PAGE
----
5 Reasons Indie Publishing is the Future

If you told me five years ago that Indie authors would be the driving force of the publishing industry, I’d have called your bluff. Today, I’m sure of it: indie authors will be more the norm, less the black sheep of publishing sooner than we all thought. In fact, it’s already happened. It is the age of the author. Here’s why:

1. Big traditional publishers no longer have the “prestige” they once did

It used to be that having a book deal with a big traditional press was akin to earning a coveted place among the literary elite. Now readers have more power than publishers and authors can become known without a publisher’s endorsement or imprint on their book. Also, with book deals bestowed upon every semi-celeb, 15-minute famer, and Real Housewife, publishers can no longer pretend to only publish the “gems.”

2. Writers who once depended on royalty publishing have found success going indie

The publishing industry can no longer pretend that only the “rejects” and authors with niche audiences self-publish. Indie authors include top experts, thought leaders, and bestselling authors. Indie publishing attracts authors from all walks, including ones who’ve turned down or used to publish with royalty presses.

3. Without indie authors, several underserved audiences would continue to be ignored by traditional publishing houses

The success of indie authors can largely be attributed to the fact that traditional publishers ignore countless niche audiences. The book business continues to grow and attract readers in specialized markets thanks to indie authors who reached them first.

4. The traditional publishing market is driven by profit, not by readers’ demands, interests, or curiosities

The publishing industry made their biggest mistake in allowing book retailers to soldier the eBook market. The fact is that publishers were afraid of how eBooks would affect their bottom-lines. Instead of seeing themselves as “content creators,” they married themselves to being “bookbuilders.” In doing so, they let retailers pioneer a necessary advancement in publishing. This also created the perfect storm for indie authors to provide readers with what they wanted: good content that is easily accessible, quickly shared, and purchased at a reasonable price. Indie authors have multi-faceted purposes for creating their content that aren’t solely grounded in financial gain, which often position them to think bigger than huge publishing conglomerates.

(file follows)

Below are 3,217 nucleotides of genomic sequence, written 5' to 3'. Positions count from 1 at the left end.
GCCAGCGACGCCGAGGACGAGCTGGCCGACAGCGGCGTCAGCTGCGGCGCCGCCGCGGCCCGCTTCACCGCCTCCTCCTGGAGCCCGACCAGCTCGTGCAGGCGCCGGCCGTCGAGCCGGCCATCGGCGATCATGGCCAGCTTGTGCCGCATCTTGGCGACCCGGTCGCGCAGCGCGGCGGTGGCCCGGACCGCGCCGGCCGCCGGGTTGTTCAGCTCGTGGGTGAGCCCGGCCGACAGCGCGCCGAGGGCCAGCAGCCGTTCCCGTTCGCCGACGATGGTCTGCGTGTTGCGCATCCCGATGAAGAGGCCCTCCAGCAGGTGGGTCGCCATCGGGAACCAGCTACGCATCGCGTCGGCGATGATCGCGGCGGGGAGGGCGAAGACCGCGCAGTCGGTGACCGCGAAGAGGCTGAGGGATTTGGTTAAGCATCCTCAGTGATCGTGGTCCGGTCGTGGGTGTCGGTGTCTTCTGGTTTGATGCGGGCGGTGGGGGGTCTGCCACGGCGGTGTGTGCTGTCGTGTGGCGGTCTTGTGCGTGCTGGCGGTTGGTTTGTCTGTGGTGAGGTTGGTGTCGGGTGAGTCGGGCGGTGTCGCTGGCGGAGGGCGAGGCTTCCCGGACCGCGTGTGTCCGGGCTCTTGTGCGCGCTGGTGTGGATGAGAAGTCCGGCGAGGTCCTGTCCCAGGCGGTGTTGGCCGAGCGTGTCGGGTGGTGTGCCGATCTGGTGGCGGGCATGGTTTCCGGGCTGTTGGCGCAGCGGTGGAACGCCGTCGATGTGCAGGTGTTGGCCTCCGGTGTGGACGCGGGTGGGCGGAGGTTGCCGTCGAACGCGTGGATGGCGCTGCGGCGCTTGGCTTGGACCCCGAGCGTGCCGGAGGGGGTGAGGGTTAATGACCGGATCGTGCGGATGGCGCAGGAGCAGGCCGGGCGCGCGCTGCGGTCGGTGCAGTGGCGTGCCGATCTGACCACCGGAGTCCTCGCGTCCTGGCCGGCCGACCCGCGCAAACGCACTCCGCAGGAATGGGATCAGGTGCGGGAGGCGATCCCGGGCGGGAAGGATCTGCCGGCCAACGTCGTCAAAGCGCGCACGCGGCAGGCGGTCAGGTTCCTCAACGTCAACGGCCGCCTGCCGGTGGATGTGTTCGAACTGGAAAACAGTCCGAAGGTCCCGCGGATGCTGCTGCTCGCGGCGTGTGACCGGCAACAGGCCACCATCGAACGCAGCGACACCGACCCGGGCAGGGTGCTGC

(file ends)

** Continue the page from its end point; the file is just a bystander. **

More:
5. Even if they wanted to, royalty presses can no longer afford to take chances on unknown authors

Because so many independent houses who could take chances on unknown authors have either been acquired by royalty houses or gone under, the number of good writers getting deals continues to decline. The days of royalty presses taking risks on unknown authors are far and few between so indie authors have opted to take their own chances. In doing so, a good portion of the market that could belong to traditional publishers, actually belongs to indie authors.

Dara M. Beevas is a writer, editor, blogger, speaker, and indie author. As vice president of award-winning Beaver’s Pond Press, she’s mentored hundreds of indie authors through the publishing process. She is also the author of The Indie Author Revolution. Her passion for indie publishing led her to launch an online support community called Wise, Ink. You can find her blog at www.wiseinkblog.com.

Categories: Self Publishing.


  1. I completely agree with this. As long as indie authors behave professionally, then there’s no reason why the audience won’t be there for them (and the author will received more money).

  2. The benefits of a big publisher are fading. Some people think that Self-Pub means one person, alone, uploading their unedited NaNoWriMo draft, but the truth is that we all have the power to hire our own editors and designers and keep our royalties.

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